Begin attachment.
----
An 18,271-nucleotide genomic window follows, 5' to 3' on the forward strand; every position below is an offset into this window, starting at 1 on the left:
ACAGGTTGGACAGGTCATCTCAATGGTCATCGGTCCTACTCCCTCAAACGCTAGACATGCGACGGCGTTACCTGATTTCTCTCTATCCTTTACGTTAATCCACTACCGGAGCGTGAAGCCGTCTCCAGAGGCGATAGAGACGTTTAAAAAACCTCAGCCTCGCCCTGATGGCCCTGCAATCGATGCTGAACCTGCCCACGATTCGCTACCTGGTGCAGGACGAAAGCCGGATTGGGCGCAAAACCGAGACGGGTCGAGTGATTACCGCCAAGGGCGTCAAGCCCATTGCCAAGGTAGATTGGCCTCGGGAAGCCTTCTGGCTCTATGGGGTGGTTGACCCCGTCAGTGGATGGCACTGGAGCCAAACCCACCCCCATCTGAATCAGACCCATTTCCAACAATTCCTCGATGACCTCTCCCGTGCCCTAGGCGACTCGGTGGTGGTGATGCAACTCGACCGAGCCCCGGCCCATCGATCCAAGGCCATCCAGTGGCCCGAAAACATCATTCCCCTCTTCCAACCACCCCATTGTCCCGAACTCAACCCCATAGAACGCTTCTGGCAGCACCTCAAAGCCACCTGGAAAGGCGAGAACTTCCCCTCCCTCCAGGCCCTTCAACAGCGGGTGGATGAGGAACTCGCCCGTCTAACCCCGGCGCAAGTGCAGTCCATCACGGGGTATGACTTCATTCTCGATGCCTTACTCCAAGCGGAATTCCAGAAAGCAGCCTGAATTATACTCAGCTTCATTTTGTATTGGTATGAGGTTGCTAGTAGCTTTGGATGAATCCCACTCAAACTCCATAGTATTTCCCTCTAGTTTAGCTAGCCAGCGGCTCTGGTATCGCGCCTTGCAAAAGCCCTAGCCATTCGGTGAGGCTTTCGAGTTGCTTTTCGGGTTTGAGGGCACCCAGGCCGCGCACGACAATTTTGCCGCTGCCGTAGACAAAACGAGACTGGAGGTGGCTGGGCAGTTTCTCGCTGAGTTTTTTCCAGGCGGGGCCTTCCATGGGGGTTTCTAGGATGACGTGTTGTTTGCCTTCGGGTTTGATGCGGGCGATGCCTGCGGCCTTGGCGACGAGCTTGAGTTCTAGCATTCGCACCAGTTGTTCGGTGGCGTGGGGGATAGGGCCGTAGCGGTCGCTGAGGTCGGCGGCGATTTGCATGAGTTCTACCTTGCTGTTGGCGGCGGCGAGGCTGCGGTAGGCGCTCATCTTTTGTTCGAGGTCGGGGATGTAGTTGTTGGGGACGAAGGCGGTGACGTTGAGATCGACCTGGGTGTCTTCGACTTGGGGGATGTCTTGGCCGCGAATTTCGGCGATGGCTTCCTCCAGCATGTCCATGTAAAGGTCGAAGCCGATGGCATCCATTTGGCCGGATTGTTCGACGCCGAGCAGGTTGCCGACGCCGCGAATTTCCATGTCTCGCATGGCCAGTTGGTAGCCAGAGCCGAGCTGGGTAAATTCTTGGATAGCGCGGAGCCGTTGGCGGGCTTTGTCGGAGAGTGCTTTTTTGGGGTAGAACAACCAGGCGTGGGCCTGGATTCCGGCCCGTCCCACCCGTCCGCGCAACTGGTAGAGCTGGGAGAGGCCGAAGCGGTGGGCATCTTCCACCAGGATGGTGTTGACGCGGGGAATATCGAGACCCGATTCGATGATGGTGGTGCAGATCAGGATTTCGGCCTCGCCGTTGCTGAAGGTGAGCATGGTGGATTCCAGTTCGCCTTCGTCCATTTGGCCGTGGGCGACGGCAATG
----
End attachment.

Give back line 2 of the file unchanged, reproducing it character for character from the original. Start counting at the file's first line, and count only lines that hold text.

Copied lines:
ACAGGTTGGACAGGTCATCTCAATGGTCATCGGTCCTACTCCCTCAAACGCTAGACATGCGACGGCGTTACCTGATTTCTCTCTATCCTTTACGTTAATCCACTACCGGAGCGTGAAGCCGTCTCCAGAGGCGATAGAGACGTTTAAAAAACCTCAGCCTCGCCCTGATGGCCCTGCAATCGATGCTGAACCTGCCCACGATTCGCTACCTGGTGCAGGACGAAAGCCGGATTGGGCGCAAAACCGAGACGGGTCGAGTGATTACCGCCAAGGGCGTCAAGCCCATTGCCAAGGTAGATTGGCCTCGGGAAGCCTTCTGGCTCTATGGGGTGGTTGACCCCGTCAGTGGATGGCACTGGAGCCAAACCCACCCCCATCTGAATCAGACCCATTTCCAACAATTCCTCGATGACCTCTCCCGTGCCCTAGGCGACTCGGTGGTGGTGATGCAACTCGACCGAGCCCCGGCCCATCGATCCAAGGCCATCCAGTGGCCCGAAAACATCATTCCCCTCTTCCAACCACCCCATTGTCCCGAACTCAACCCCATAGAACGCTTCTGGCAGCACCTCAAAGCCACCTGGAAAGGCGAGAACTTCCCCTCCCTCCAGGCCCTTCAACAGCGGGTGGATGAGGAACTCGCCCGTCTAACCCCGGCGCAAGTGCAGTCCATCACGGGGTATGACTTCATTCTCGATGCCTTACTCCAAGCGGAATTCCAGAAAGCAGCCTGAATTATACTCAGCTTCATTTTGTATTGGTATGAGGTTGCTAGTAGCTTTGGATGAATCCCACTCAAACTCCATAGTATTTCCCTCTAGTTTAGCTAGCCAGCGGCTCTGGTATCGCGCCTTGCAAAAGCCCTAGCCATTCGGTGAGGCTTTCGAGTTGCTTTTCGGGTTTGAGGGCACCCAGGCCGCGCACGACAATTTTGCCGCTGCCGTAGACAAAACGAGACTGGAGGTGGCTGGGCAGTTTCTCGCTGAGTTTTTTCCAGGCGGGGCCTTCCATGGGGGTTTCTAGGATGACGTGTTGTTTGCCTTCGGGTTTGATGCGGGCGATGCCTGCGGCCTTGGCGACGAGCTTGAGTTCTAGCATTCGCACCAGTTGTTCGGTGGCGTGGGGGATAGGGCCGTAGCGGTCGCTGAGGTCGGCGGCGATTTGCATGAGTTCTACCTTGCTGTTGGCGGCGGCGAGGCTGCGGTAGGCGCTCATCTTTTGTTCGAGGTCGGGGATGTAGTTGTTGGGGACGAAGGCGGTGACGTTGAGATCGACCTGGGTGTCTTCGACTTGGGGGATGTCTTGGCCGCGAATTTCGGCGATGGCTTCCTCCAGCATGTCCATGTAAAGGTCGAAGCCGATGGCATCCATTTGGCCGGATTGTTCGACGCCGAGCAGGTTGCCGACGCCGCGAATTTCCATGTCTCGCATGGCCAGTTGGTAGCCAGAGCCGAGCTGGGTAAATTCTTGGATAGCGCGGAGCCGTTGGCGGGCTTTGTCGGAGAGTGCTTTTTTGGGGTAGAACAACCAGGCGTGGGCCTGGATTCCGGCCCGTCCCACCCGTCCGCGCAACTGGTAGAGCTGGGAGAGGCCGAAGCGGTGGGCATCTTCCACCAGGATGGTGTTGACGCGGGGAATATCGAGACCCGATTCGATGATGGTGGTGCAGATCAGGATTTCGGCCTCGCCGTTGCTGAAGGTGAGCATGGTGGATTCCAGTTCGCCTTCGTCCATTTGGCCGTGGGCGACGGCAATG